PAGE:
# Input a value 0 to 255 to get a color value.
    # The colours are a transition r - g - b - back to r.
    if (pos < 0):
        return [0, 0, 0]
    if (pos > 255):
        return [0, 0, 0]
    if (pos < 85):
        return [int(pos * 3), int(255 - (pos*3)), 0]
    elif (pos < 170):
        pos -= 85
        return [int(255 - pos*3), 0, int(pos*3)]
    else:
        pos -= 170
        return [0, int(pos*3), int(255 - pos*3)]

def rainbow_cycle(wait):
    for j in range(255):
        for i in range(len(strip)):
            idx = int ((i * 256 / len(strip)) + j)
            strip[i] = wheel(idx & 255)
        strip.write()
        time.sleep(wait)

def rainbow(wait):
    for j in range(255):
        for i in range(len(strip)):
            idx = int (i+j)
            strip[i] = wheel(idx & 255)
	strip.write()

while True:
    rainbow(0.001)

Engraving Acrylic

Vector Artwork

Whether you're using a laser cutter, CNC milling machine, or even engraving by hand, you'll need vector artwork. If you're interested in engraving the Adafruit Circuit Python, you can download a SVG file of the artwork. Click the green button below to download the file.

3D Printing

3D Printed Enclosure

The case is designed to house all of the electronics. I designed the two parts to snap fit together so there’s no need for additional hardware. The two pieces lock together making a tightly secured enclosure. The PCBs are secured to the bottom cover using M2.5 (.45 x 5mm) machine screws.

Materials, Filaments

Choose your preferred material, PLA is what I used. Composite wood PLA and CoffeePLA might look more interesting. You can use strong materials such as ABS, Nylon, PETG, etc. just be aware the tolerance may vary when using materials other than PLA.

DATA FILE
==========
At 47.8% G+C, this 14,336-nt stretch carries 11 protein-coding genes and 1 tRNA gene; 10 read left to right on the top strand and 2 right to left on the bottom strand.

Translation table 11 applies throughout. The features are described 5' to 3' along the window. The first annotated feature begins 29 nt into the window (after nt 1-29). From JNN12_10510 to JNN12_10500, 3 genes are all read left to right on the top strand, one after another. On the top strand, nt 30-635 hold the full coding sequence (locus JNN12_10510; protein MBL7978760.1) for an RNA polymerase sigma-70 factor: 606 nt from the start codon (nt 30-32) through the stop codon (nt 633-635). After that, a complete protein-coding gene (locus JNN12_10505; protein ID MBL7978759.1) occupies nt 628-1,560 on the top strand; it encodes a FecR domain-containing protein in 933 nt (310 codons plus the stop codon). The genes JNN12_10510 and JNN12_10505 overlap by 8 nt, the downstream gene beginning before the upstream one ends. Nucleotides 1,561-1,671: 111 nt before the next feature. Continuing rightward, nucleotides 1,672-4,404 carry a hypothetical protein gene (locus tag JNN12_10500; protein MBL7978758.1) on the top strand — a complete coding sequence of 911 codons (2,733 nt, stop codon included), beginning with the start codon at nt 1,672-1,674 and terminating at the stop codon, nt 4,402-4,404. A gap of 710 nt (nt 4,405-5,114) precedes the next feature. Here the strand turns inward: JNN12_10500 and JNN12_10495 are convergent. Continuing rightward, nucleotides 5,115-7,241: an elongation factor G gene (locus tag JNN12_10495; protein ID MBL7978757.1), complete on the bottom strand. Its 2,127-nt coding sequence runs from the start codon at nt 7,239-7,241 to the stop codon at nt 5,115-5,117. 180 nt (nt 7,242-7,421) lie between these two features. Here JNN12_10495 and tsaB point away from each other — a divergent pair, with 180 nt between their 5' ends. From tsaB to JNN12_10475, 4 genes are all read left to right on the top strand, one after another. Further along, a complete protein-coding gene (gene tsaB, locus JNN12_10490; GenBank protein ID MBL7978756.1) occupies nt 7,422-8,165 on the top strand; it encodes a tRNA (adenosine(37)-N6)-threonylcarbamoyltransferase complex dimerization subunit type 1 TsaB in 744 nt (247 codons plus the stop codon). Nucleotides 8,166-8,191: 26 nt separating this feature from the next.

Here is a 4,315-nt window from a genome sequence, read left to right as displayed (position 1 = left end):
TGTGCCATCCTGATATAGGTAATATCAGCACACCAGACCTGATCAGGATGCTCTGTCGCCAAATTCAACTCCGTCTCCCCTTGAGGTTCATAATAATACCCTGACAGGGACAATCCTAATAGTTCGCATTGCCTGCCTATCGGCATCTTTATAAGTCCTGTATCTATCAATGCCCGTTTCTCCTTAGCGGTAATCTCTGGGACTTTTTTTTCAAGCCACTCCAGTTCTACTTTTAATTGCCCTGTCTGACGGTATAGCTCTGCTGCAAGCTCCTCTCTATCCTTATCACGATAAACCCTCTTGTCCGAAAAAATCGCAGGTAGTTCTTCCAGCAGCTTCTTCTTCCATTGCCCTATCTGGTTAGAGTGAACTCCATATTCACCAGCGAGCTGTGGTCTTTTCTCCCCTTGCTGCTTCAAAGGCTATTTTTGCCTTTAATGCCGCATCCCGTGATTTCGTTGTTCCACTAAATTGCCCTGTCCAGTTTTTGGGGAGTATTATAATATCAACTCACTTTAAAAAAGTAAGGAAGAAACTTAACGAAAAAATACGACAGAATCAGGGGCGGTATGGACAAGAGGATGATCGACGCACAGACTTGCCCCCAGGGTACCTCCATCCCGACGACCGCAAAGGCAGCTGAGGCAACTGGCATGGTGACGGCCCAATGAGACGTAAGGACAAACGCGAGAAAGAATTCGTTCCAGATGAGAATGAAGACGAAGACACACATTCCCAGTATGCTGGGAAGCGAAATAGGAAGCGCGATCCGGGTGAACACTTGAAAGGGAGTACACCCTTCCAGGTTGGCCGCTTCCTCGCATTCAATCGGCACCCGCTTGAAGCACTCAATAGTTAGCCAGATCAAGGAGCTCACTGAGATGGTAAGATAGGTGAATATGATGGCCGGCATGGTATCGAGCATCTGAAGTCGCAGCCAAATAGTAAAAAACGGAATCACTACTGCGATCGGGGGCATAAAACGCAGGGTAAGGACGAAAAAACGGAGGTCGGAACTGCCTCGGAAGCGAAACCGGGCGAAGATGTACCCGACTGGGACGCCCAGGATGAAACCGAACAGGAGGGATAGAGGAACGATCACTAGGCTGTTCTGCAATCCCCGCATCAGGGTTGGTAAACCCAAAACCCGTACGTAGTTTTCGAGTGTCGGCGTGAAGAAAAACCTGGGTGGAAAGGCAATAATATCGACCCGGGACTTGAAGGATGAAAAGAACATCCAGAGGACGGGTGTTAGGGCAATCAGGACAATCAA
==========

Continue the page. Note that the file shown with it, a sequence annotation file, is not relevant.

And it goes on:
Size & Dimension

This drawling shows the dimensions of various features. Here's a list of some of the important things.

  • Case – 84mm x 84mm x 12.5mm
  • Acrylic Slot – 50.4mm x 6.8mm x 5.5mm

Modify Case Design

If you'd like to make adjustments to the case, you can download the Fusion 360 Archive for free and modify the model using your preferred CAD modeling program (STEP, IGHS, Solidworks, STLs, etc.). The design is parametrically driven with User Parameters, so it's very really update values such as the tolerances, thickness, height and number of buttons. The design will automatically update and scale depending on the values. Watch my "Layer by Layer" tutorials to get an in-depth walkthrough of the model.

Switch

Switch Prep

With most projects, I like to start with the on/off switch. I’ll first prep the switch by snipping off one of the legs and trimming the remaining two short. Then I’ll tin them with a bit of solder.

Switch Wires

I’ll need cut two pieces of wire for connecting the switch to the Adafruit Feather. Using wire stripper, remove of a bit of insulation to exposed the strands of wires. To keep the strands together and make it easier to attach to the legs of the switch, i'll apply a bit of solder to tin them.

Connect Wires to Switch

Next, I attached the wires to the legs of the switch by them heating up with the tip of the soldering iron. I added a piece of heat shrink to keep the two wires together.

Connect Switch to Feather

Now I can work on connecting the switch to the Feather. I tinned the enable and a ground pin on the Adafruit Feather before soldering the wires in. I used one of the available ground pins on near the prototyping area. 

Test Switch

With the switch now connected to the Adafruit Feather, I can plug in the battery to test out the switch and the circuit. It'll power on when the switch allows current to pass through the enable and ground pins.

NeoPixel

NeoPixel Wires

We'll need three new pieces of wire to connect the NeoPixel stick to the Adafruit Feather. These were slightly longer than the Feather PCB, so about 10cm in length should be fine. Using wire stripper, I removed a bit of insulation and applied a bit of solder to tin the tips of each wire. A piece of shrink will keep the wires bundled together.